Vitamin C formulation criteria established by Dr. Pinnell in the study “Topical L-Ascorbic Acid:
Percutaneous Absorption Studies” (S. Pinnell et al, Dermatologic Surgery, 2001). To penetrate skin, the formulation must: a) contain pure L-ascorbic acid, b) contain optimal levels (10%-20%) of pure L-ascorbic acid, and c) be formulated at a pH of 3.5 or below. These formulation characteristics are criteria of the Duke Antioxidant Patent. All SkinCeuticals antioxidants are formulated to this criteria.

Magnesium ascorbyl phosphate

Vitamin C derivative; does not convert to L-ascorbic acid when applied topically.

Matrix metalloproteinase (MMP)

Enzymes responsible for degrading collagen. Under normal conditions, MMP degrades damaged collagen that is replaced with new collagen. However, when MMP levels are elevated, it can degrade healthy collagen.

Minimal erythema dose (MED)

The minimum amount of UVB radiation required to produce minimal erythema within a few hours following exposure.


Measurement used in the solar spectrum. The solar spectrum is divided as follows:

  • UVC: 100 – 280 nm
  • UVB: 280 – 320 nm
  • UVA II: 320 – 340 nm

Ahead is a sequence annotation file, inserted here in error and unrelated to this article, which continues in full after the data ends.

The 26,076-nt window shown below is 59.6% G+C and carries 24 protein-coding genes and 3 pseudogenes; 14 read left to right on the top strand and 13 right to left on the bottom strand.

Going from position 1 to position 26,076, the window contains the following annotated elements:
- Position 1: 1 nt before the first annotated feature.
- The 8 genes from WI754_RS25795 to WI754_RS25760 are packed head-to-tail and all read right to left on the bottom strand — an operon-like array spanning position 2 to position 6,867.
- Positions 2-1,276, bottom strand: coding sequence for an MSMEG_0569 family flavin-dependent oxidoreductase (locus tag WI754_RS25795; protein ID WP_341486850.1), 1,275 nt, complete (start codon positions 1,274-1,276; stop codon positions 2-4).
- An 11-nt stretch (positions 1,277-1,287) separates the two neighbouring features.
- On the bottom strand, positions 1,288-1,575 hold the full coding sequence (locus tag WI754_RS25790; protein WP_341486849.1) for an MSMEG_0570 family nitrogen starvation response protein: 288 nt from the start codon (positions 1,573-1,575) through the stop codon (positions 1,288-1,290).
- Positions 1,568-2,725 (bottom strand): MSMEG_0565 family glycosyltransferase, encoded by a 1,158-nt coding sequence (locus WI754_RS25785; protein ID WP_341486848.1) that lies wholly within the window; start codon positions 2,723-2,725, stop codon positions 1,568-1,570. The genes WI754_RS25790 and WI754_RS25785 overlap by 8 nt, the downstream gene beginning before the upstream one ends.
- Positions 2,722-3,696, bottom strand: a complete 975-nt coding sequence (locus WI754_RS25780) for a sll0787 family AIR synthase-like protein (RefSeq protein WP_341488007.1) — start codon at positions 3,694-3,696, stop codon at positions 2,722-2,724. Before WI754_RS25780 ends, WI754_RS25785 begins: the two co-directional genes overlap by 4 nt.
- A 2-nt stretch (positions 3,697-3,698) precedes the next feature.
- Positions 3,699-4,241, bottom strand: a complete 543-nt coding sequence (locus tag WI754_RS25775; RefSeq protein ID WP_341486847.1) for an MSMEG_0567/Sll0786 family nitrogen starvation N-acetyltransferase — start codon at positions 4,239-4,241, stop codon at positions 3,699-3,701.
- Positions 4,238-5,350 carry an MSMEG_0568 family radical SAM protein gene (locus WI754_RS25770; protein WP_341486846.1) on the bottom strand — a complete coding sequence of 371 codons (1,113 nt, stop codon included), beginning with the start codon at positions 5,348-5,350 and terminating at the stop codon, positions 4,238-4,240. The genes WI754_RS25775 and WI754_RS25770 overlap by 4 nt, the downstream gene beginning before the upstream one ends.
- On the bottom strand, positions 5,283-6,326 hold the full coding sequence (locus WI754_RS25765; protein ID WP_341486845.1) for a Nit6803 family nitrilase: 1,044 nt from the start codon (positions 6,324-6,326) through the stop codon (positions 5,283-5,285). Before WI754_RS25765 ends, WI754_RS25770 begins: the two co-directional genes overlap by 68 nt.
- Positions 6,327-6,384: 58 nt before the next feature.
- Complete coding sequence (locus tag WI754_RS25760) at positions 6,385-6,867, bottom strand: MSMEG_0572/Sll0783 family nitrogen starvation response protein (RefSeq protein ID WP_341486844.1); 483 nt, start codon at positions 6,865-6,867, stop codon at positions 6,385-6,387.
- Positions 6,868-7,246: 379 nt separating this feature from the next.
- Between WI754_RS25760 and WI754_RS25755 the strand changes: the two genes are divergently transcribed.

• UVA I: 340 – 400 nm
  • Visible light: 380 – 740 nm
  • Infrared A: 760 – 1,440 nm
  • Infrared B: 1,440 – 3,000 nm
  • Infrared C: 3,000 – 1 million nm


The loss of electrons, or electron transfer of a molecule, by an oxidizing agent. Free radicals in the skin are oxidating agents, leading to chain reactions that cause oxidative stress. Oxidative stress causes cell damage and cell death.


Protein that monitors DNA damage, prompting either a) slowed cell division to allow for DNA repair or b) cell apoptosis (cell death).

Radio labeling

Method of measuring topical antioxidant penetration. Can be inaccurate as it cannot decipher between molecular fragments and whole molecules.

Reactive oxygen species (ROS)

Unstable oxygen molecules that contain unpaired electron(s). ROS can modify and damage nucleic
acids, proteins, and lipids, which can lead to skin cancer and photoaging. ROS are created by the body’s own processes, but can also be induced in excessive amounts by environmental stressors such as UV exposure or pollution. ROS are an overarching category of damaging oxygen molecules, made up of groups including oxygen ions and peroxides.

Thymine dimers

DNA mutations resulting from exposure to UV light; can lead to the formation of skin cancer.

UV immunosuppression

Stifled activity of the immune system following exposure to sunlight. UV immunosuppression occurs in approximately 1/3 of humans and is found in over 90% of individuals who get skin cancer, both melanoma and non-melanoma.